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Baby Born with Teeth

Updated 14-02-2021 – Lucy Walters

Teething is one of the major milestones in a baby’s development, which happens usually around 4 to 7 months of their age. In most babies, the first set of teeth that come out would normally be the bottom front ones, which are called the central incisors. However, some babies are born with one or more teeth, which are referred to as natal teeth. This is a rare occurrence, and it is natural for any parent to be taken aback or shocked to see their baby born with teeth.


Natal Teeth

Known to occur in 1 in 3000 births, natal teeth are teeth that a baby has when he/she is born, but these teeth may have a weak root and are not fully developed. People often get confused between natal and neonatal teeth, thinking both are the same, but they are different. As mentioned, natal teeth are present right from a baby’s birth, whereas neonatal teeth tend to erupt within a month after birth.

Even in babies with natal teeth, the first growth tends to be on the bottom front gums, and they often grow in pairs as well. While you may spot natal teeth on the top front gums too, this occurrence is comparatively less, and the growth of other teeth, such as molars, are rather uncommon. Though natal teeth look like regular baby teeth, they are, however, smaller and a bit yellowish in color. They also tend to be wiggly due to their weak roots.


Causes of Natal Teeth

Though there is no one cause or reason for babies to be born with natal teeth, there are certain factors that can contribute to the same. One of the prominent factors is their genetic blueprint/ hereditary reasons. For instance, if you or your partner were early teethers or late teethers, there is every possibility that your little one will carry the same genetic characteristic. Also, a study has revealed that 15% of babies born with natal teeth had their siblings, parents, or other relatives encounter the same occurrence.

On the other hand, babies being born with teeth can also be due to certain underlying medical conditions, such as:


  • Sotos syndrome – a genetic disorder characterized by excessive growth both before and after birth.
  • Ellis-van Crevald syndrome – a rare genetic disorder characterized by additional toes/fingers, short limb dwarfism, etc.
  • Hallermann-Streiff syndrome – a congenital disorder that affects dental development, growth, and more.
Baby Born with Teeth Banner Image
  • Pierre Robin syndrome/sequence – a condition where the lower jaw will be smaller than normal, the tongue falls back in the throat, and causes difficulty in breathing.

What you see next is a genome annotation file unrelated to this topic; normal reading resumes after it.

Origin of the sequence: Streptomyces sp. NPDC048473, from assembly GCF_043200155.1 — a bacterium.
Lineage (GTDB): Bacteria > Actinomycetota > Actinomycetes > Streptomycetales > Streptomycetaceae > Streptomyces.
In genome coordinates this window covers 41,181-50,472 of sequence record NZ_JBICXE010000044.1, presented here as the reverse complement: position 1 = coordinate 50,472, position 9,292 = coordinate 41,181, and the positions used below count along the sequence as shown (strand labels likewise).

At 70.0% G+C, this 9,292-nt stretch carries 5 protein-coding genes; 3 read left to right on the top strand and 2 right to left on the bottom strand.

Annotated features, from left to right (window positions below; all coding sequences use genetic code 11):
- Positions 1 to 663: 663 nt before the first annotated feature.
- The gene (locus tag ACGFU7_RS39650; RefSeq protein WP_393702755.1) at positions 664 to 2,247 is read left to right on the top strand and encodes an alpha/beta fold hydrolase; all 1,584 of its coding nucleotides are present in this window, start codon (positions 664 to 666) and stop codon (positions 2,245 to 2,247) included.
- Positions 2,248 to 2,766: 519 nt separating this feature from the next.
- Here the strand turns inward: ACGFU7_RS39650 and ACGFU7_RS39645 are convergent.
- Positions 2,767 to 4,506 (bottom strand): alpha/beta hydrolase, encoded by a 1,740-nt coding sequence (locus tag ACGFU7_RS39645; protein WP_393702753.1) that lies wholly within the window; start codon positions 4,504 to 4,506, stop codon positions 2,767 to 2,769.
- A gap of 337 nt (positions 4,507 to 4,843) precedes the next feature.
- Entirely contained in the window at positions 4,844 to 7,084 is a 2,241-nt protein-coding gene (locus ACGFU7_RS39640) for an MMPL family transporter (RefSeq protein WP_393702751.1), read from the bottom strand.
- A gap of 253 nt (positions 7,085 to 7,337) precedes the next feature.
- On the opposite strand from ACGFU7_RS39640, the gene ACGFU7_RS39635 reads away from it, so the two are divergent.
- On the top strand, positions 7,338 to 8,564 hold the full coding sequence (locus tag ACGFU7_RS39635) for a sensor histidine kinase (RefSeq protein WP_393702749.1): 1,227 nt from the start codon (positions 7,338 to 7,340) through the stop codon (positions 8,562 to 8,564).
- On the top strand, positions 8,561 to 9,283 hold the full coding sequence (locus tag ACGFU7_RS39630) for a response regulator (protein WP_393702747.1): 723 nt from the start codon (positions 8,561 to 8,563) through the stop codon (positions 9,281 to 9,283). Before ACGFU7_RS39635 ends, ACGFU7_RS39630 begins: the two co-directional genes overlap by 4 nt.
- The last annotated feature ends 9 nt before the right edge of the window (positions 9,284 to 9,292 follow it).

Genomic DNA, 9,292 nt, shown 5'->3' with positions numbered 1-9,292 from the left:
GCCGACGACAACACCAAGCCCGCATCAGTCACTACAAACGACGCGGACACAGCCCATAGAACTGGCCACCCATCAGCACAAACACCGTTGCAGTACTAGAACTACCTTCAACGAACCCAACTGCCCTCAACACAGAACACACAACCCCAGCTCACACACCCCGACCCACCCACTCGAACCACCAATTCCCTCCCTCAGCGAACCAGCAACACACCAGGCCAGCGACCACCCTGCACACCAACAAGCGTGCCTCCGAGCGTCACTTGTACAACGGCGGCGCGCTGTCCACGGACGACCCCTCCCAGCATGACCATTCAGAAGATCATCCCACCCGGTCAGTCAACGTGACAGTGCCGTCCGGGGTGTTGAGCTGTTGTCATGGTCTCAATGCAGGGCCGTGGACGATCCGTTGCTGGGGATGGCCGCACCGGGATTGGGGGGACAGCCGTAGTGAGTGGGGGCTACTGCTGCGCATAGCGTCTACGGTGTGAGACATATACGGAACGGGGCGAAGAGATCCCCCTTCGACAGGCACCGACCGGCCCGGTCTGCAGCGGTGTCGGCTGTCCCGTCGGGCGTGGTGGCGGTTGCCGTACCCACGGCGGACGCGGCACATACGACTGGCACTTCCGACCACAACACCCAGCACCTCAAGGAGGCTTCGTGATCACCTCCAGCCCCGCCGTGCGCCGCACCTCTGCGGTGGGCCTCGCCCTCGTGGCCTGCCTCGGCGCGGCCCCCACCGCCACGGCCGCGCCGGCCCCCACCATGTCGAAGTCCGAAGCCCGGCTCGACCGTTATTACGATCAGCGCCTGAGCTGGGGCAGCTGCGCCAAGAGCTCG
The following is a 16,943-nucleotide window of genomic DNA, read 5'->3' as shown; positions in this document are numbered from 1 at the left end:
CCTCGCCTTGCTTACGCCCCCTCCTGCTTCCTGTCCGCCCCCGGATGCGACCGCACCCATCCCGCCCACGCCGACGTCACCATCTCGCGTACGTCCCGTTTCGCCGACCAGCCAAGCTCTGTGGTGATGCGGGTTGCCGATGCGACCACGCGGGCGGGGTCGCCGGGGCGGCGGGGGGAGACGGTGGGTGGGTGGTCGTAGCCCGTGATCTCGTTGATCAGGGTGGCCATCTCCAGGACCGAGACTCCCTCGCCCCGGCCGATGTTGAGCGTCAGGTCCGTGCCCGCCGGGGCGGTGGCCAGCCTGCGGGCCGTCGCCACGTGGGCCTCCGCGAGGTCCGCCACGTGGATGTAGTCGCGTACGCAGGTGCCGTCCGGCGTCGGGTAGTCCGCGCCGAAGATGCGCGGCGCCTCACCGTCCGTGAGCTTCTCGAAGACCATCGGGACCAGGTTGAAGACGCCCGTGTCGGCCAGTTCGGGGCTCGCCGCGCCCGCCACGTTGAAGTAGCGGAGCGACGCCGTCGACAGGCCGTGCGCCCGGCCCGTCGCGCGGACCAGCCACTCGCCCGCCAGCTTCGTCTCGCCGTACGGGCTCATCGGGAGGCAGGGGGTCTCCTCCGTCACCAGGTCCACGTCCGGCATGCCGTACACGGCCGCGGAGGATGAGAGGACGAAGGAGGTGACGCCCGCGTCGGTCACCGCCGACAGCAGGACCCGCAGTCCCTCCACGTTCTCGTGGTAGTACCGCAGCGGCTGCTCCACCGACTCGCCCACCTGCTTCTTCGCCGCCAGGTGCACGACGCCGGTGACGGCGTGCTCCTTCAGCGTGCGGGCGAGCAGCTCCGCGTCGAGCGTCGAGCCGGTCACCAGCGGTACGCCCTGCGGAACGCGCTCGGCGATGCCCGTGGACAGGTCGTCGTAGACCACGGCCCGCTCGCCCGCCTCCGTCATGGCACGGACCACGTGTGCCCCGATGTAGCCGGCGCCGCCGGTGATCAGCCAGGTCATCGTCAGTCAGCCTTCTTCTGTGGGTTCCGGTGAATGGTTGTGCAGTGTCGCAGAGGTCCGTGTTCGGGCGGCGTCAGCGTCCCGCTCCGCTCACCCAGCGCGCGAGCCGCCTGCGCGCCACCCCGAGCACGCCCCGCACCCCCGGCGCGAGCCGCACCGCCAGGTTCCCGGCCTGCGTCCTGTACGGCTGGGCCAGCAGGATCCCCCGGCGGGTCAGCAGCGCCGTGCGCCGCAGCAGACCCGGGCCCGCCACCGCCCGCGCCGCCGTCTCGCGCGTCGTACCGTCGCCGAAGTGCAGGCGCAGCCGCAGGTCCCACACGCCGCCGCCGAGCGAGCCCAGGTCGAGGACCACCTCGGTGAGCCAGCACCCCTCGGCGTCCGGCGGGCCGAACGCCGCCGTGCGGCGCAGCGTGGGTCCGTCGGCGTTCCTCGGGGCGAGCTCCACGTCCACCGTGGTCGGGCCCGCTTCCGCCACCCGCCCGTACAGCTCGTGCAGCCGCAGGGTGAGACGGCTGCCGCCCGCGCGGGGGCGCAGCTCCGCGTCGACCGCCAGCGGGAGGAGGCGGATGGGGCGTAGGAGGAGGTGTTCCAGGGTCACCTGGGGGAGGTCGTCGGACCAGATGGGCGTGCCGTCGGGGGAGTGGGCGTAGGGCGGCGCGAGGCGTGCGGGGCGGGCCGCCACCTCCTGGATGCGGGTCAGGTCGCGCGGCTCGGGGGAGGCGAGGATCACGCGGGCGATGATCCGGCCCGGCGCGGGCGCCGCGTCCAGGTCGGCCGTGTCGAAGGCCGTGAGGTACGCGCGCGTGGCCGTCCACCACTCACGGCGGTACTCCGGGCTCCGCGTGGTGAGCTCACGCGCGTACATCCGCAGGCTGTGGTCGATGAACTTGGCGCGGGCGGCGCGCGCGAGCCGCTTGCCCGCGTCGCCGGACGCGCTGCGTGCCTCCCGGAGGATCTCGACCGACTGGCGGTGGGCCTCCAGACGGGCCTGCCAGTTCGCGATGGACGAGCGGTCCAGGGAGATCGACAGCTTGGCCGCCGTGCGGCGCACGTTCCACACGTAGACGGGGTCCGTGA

Possible Complications of Natal Teeth

While natal teeth in infants are rare, if it does occur, some of the possible complications are:

  • Since natal teeth can be discomforting and painful for babies while suckling, many infants may find it difficult to breastfeed and therefore refuse to nurse.
  • Natal teeth usually have weak roots, which means they are likely to be loose and can break free any time. This causes a choking hazard to infants, as there is a possibility of them accidentally inhaling the tooth into their airway and lungs.
  • It can also cause injury to the baby’s tongue and to mom’s nipple while breastfeeding.
  • As natal teeth constantly rub against the underside of the infant’s tongue, it can cause a form of tongue ulcer, called Riga-Fede disease (RFD), which can be painful and prevent the baby from breastfeeding.


Natal Teeth Diagnosis

Natal teeth can be diagnosed by your baby’s dentist or doctor by conducting a physical examination, followed by an X-ray, which will deliver a clear picture of the teeth’s structure, root strength, etc.


Treatment for Natal Teeth

In most cases, your child’s dentist or doctor may declare that there is no need for a treatment plan for the natal teeth. However, if the X-ray shows that the teeth are loose because of the underdeveloped or weak root, the dentist or doctor might choose to remove the teeth to reduce the risk of your baby inhaling them into their airways.


When to Seek Medical Help

Natal teeth are just like normal baby teeth, just that they erupt very early. As long as your baby’s natal teeth don’t make it difficult for your little one to breastfeed or cause any other issues, like tongue ulceration, breathing difficulty, etc., you don’t necessarily have to worry about them, and they will eventually fall out just like any other teeth, at the appropriate age.

However, if the natal teeth in your baby turn out to be causing a lot of disruptions in his/her health and regular routines, like nursing, you might want to consult with your child’s dentist or health care provider to come up with the right solution.

Baby Born with Teeth Image 1

As discussed before, if the teeth seem to be loose, they might have to be removed; and, if they seem to cause Riga-Fede disease, the dentist may suggest smoothing the rough edges of the teeth to protect your baby’s tongue, thereby preventing the ulcer.

Babies being born with teeth, though rare, is a possible occurrence and there is nothing much for the parents to worry about. If the presence of the teeth does not seem to pose any risk to the little one, you can care for them just like you would their regular teeth, brushing them twice a day, making regular visits to the dentist, etc.

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